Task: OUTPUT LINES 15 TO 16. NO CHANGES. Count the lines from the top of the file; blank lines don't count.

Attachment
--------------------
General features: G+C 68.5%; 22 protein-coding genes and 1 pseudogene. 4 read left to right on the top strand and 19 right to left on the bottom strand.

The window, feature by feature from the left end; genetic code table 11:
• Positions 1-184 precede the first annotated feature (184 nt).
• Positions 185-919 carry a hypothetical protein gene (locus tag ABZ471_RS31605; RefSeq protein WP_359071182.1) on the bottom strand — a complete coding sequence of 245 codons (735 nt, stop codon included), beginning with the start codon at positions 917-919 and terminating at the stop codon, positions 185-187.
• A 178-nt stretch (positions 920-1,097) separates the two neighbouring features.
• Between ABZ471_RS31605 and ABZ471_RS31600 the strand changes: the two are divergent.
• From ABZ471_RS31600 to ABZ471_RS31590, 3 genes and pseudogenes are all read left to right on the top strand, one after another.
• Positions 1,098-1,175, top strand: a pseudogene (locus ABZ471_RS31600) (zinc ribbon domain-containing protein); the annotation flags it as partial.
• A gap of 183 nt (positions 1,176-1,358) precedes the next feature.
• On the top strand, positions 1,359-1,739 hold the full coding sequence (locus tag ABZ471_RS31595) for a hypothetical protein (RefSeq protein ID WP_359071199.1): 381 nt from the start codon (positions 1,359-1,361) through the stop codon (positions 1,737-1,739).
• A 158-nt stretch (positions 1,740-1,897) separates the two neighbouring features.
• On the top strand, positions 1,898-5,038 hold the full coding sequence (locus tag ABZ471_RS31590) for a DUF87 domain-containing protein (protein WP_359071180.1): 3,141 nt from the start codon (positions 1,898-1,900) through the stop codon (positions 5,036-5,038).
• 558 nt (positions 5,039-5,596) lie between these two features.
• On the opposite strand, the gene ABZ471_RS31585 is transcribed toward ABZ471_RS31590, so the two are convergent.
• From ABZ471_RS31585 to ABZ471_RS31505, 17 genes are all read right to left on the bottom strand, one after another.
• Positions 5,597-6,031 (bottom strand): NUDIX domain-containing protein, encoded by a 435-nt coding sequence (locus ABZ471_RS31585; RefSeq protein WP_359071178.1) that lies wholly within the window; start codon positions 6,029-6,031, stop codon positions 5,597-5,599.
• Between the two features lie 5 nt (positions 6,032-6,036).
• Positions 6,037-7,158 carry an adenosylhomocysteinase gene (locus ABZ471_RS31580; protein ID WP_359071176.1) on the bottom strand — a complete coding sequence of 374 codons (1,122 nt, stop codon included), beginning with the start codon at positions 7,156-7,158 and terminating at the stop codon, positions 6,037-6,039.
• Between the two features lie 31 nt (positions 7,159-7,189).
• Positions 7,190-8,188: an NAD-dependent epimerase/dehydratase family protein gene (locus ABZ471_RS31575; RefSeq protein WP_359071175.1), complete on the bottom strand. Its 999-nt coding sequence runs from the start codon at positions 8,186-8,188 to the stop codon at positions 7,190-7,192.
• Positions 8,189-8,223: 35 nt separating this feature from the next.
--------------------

• From ABZ471_RS31585 to ABZ471_RS31505, 17 genes are all read right to left on the bottom strand, one after another.
• Positions 5,597-6,031 (bottom strand): NUDIX domain-containing protein, encoded by a 435-nt coding sequence (locus ABZ471_RS31585; RefSeq protein WP_359071178.1) that lies wholly within the window; start codon positions 6,029-6,031, stop codon positions 5,597-5,599.